BY HOMER E. SAYAD Partner, Saint Louis Office Presented before the Guild of Gas Managers, Boston — February 1958
In December 1957 the Electrical World asserted that one of the ten most difficult problems facing utility company management in 1958 was what to do about liberalized depreciation. It said: "Some utilities see liberalized depreciation as beneficial to them and their customers. But some utilities, considering rulings or the thinking of regulatory bodies, decide not to use liberalized depreciation."
This is not a new problem nor is it an old one. I am sure that most of you have wrestled with it, probably vigorously, in one way or another, since 1954 when the new Internal Revenue Code, was enacted. I shall not therefore review the provisions of Section 167 of the Code which made possible the adoption of a depreciation method that accelerates the deductions in accordance with the double declining-balance method, the sum-of-the-years-digits method, or other similar methods meeting certain tests. Instead, I shall review the current regulatory status of this matter and shall comment on certain implications of recent developments.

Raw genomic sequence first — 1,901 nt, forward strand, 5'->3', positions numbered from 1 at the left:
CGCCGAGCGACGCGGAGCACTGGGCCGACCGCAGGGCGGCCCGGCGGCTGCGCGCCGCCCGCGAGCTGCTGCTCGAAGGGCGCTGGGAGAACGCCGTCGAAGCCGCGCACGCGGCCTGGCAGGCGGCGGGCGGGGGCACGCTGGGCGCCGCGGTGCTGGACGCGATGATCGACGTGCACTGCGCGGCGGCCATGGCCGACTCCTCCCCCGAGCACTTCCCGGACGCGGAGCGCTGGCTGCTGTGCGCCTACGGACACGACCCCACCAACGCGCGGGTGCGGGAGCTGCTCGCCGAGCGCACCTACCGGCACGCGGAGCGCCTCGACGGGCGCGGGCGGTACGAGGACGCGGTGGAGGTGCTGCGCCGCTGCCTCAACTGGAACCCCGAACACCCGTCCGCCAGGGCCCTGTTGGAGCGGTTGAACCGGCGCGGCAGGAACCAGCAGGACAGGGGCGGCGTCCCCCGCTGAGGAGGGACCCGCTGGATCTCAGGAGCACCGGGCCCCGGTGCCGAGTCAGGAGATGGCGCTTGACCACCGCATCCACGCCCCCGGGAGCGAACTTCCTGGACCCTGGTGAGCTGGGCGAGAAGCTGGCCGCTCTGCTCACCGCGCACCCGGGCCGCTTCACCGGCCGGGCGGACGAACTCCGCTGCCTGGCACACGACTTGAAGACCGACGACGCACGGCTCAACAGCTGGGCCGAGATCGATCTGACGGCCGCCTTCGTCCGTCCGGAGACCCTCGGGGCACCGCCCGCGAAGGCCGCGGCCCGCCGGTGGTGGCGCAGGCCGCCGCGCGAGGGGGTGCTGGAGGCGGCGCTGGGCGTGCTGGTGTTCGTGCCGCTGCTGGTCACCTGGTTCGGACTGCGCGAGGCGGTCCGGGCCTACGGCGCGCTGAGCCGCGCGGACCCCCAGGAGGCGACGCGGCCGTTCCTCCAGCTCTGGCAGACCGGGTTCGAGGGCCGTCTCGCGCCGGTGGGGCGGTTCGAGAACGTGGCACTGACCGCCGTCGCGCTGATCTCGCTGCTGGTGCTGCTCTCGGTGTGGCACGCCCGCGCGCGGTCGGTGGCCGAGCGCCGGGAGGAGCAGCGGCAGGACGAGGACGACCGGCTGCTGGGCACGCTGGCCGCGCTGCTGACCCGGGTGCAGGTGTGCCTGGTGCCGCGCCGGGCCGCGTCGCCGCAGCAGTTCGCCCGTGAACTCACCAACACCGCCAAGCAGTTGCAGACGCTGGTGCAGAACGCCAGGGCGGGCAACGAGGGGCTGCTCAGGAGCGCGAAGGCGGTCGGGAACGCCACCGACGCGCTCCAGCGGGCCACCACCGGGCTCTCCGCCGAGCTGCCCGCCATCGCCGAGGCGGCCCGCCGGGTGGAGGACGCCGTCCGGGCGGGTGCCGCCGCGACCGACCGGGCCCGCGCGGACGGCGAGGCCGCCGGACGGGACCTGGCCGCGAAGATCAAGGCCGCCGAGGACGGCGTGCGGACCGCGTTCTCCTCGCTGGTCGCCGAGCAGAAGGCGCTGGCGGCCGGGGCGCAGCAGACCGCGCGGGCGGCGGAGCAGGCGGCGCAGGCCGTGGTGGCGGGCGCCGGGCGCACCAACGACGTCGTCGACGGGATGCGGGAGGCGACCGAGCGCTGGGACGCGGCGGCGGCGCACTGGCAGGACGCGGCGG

Liberalized depreciation as it relates to a single asset results in no permanent deferral of income tax obligations. It simply changes the timing of the deduction. In the early years the deduction is greater than on a straight-line basis and in later years it is smaller. When the depreciable plant as a whole is considered, however, an interesting result may occur because of the mixture of depreciation deductions. Again, thinking of the plant as a whole, in the early years the fast depreciation amount will exceed the straight-line amount. But there will come a time, if fast depreciation is applied to each year's additions, when as to older property straight-line depreciation will exceed fast depreciation and as to newer property the reverse will be true. The combined effect, if there is growth, is that the depreciation deduction based on a liberalized method will continue to exceed the deduction based on the straight-line method. Accordingly, in these circumstances, the period during which additional
working capital is being generated by liberalized depreciation may not be followed by a period when additional funds will be required
to meet tax obligations. It is this feature of liberalized